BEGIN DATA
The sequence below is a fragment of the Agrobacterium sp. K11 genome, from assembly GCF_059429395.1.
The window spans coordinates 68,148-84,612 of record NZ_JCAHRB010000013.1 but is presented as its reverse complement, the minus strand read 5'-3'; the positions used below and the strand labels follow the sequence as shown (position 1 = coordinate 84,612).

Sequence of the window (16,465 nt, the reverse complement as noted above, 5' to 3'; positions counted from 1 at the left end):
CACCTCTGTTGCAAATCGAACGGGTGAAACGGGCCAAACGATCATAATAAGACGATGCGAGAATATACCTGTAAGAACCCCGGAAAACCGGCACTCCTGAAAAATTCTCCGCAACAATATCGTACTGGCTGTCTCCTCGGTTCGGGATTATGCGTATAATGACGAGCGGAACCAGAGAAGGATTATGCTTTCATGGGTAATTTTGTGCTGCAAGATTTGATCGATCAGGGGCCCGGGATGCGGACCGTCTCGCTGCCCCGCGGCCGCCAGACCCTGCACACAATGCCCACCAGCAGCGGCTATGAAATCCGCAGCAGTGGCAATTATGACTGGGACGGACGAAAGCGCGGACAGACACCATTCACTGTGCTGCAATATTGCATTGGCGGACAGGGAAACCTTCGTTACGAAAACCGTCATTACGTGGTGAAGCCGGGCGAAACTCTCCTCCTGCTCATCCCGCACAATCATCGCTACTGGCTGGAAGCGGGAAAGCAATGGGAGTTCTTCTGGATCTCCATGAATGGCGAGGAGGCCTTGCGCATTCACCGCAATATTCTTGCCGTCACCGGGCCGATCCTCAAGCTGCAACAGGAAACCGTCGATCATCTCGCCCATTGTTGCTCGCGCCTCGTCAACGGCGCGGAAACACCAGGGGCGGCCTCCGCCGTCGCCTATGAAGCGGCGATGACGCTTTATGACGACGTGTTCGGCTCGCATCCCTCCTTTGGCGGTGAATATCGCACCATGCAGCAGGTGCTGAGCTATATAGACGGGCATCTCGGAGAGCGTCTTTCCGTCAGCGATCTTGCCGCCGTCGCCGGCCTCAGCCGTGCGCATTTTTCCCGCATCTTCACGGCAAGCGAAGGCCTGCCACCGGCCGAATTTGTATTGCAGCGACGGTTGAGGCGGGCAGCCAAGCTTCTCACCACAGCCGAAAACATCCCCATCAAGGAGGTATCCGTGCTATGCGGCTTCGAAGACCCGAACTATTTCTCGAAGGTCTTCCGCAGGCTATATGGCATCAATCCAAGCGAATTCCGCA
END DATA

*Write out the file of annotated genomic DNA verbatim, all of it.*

The sequence below is a fragment of the Agrobacterium sp. K11 genome, from assembly GCF_059429395.1.
The window spans coordinates 68,148-84,612 of record NZ_JCAHRB010000013.1 but is presented as its reverse complement, the minus strand read 5'-3'; the positions used below and the strand labels follow the sequence as shown (position 1 = coordinate 84,612).

Sequence of the window (16,465 nt, the reverse complement as noted above, 5' to 3'; positions counted from 1 at the left end):
CACCTCTGTTGCAAATCGAACGGGTGAAACGGGCCAAACGATCATAATAAGACGATGCGAGAATATACCTGTAAGAACCCCGGAAAACCGGCACTCCTGAAAAATTCTCCGCAACAATATCGTACTGGCTGTCTCCTCGGTTCGGGATTATGCGTATAATGACGAGCGGAACCAGAGAAGGATTATGCTTTCATGGGTAATTTTGTGCTGCAAGATTTGATCGATCAGGGGCCCGGGATGCGGACCGTCTCGCTGCCCCGCGGCCGCCAGACCCTGCACACAATGCCCACCAGCAGCGGCTATGAAATCCGCAGCAGTGGCAATTATGACTGGGACGGACGAAAGCGCGGACAGACACCATTCACTGTGCTGCAATATTGCATTGGCGGACAGGGAAACCTTCGTTACGAAAACCGTCATTACGTGGTGAAGCCGGGCGAAACTCTCCTCCTGCTCATCCCGCACAATCATCGCTACTGGCTGGAAGCGGGAAAGCAATGGGAGTTCTTCTGGATCTCCATGAATGGCGAGGAGGCCTTGCGCATTCACCGCAATATTCTTGCCGTCACCGGGCCGATCCTCAAGCTGCAACAGGAAACCGTCGATCATCTCGCCCATTGTTGCTCGCGCCTCGTCAACGGCGCGGAAACACCAGGGGCGGCCTCCGCCGTCGCCTATGAAGCGGCGATGACGCTTTATGACGACGTGTTCGGCTCGCATCCCTCCTTTGGCGGTGAATATCGCACCATGCAGCAGGTGCTGAGCTATATAGACGGGCATCTCGGAGAGCGTCTTTCCGTCAGCGATCTTGCCGCCGTCGCCGGCCTCAGCCGTGCGCATTTTTCCCGCATCTTCACGGCAAGCGAAGGCCTGCCACCGGCCGAATTTGTATTGCAGCGACGGTTGAGGCGGGCAGCCAAGCTTCTCACCACAGCCGAAAACATCCCCATCAAGGAGGTATCCGTGCTATGCGGCTTCGAAGACCCGAACTATTTCTCGAAGGTCTTCCGCAGGCTATATGGCATCAATCCAAGCGAATTCCGCA